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Book review: Eternal Hope by Emil Brunner, translated by Harold Knight

12 January 2024

Emil Brunner’s vision was not individualistic, Natalie Watson finds

THE German theologian Jürgen Moltmann is widely credited with the rediscovery of hope as a fundamental theme of Christian theology, and the impact of his 1964 Theology of Hope (English translation, SCM Press, 1967) on theologians in Germany and beyond cannot be underestimated.

Yet, it is perhaps less well remembered that ten years before the publication of Moltmann’s seminal work, the General Assembly of the World Council of Churches in Evanston, Illinois, had gathered under the theme “Christ — Hope of the World”, and it is in preparation for this event that the Swiss Reformed theologian Emil Brunner wrote and had published what was originally intended as the final section of the third volume of his Dogmatics. For Brunner, there was a different, more personal, horizon against which he was compelled and challenged to reflect on the theme of hope and eternal life: the tragic death of his son in a railway accident. One could think, in comparison, of Nicholas Wolterstorff’s Lament for a Son or John de Gruchy’s Led in Mystery.

In this relatively short but dense work of Reformed theology, Brunner identifies the Christian hope as something that is significant not just for individuals, but, essentially and more importantly, for humanity as a whole. As is perhaps typical for a work of “dogmatics”, Brunner tells us relatively little about his own context or even that of the world in which his theological reflection takes place, though it is clearly there in the background: Marxism with its own form of eschatology, dictatorships and the disillusionment that follows their demise, and even the possibility of destruction through nuclear weapons.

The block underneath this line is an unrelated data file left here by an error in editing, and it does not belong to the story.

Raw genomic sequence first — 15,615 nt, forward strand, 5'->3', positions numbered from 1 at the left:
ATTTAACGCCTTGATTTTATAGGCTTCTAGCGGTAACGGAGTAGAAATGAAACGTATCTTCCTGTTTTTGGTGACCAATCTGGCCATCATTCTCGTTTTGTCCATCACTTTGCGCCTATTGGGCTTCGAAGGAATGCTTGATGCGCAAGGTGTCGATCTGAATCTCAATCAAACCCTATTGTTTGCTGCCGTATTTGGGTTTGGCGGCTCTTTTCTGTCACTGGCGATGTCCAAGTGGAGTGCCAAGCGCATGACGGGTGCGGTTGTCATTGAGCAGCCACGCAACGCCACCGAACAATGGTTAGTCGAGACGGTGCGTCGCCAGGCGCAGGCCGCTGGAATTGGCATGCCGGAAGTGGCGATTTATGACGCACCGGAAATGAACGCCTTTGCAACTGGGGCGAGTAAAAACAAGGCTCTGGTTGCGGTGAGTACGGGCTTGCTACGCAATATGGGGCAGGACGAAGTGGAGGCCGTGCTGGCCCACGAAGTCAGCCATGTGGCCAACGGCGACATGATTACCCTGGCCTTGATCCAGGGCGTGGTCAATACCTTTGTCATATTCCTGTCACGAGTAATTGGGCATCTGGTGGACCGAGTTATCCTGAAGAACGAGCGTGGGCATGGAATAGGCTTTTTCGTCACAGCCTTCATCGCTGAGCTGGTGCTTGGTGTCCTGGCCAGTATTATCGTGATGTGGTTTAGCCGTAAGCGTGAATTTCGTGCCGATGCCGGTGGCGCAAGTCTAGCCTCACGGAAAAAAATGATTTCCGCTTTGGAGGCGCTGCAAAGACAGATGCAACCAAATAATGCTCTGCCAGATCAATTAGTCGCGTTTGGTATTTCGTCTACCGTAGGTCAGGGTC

Vernon SproxtonEmil Brunner

But Brunner sticks closely to his exploration of scripture on the subject and his search for the message that the Church needs to proclaim: “We must listen to the voice which speaks of world judgement as to the voice of God Himself, in order that we may fear Him; we must listen to the voice of God Himself, in order that we may love Him.”

For the theologian in the Reformed tradition, the language of mystery is perhaps less accessible, but, none the less: “We know nothing of the how, we know only the fact, and its implications: that it will be the end of history in the Kingdom of God, the judgement and the perfecting of creation in the eternal world.”

The contemporary reader of this reissue of Brunner’s treatise might have been helped by an introduction to the work; and the unredacted translation in the exclusive language of its day, even where the original does not necessitate this, makes it somewhat difficult to read what may otherwise be a clarion call from a different age that was compelled to wrestle, as we do now, with living within the horizon of hope.

Dr Natalie K. Watson is a theologian, editor, and writer, living in Peterborough.

Eternal Hope
Emil Brunner
Harold Knight, translator
James Clarke & Co £22.50

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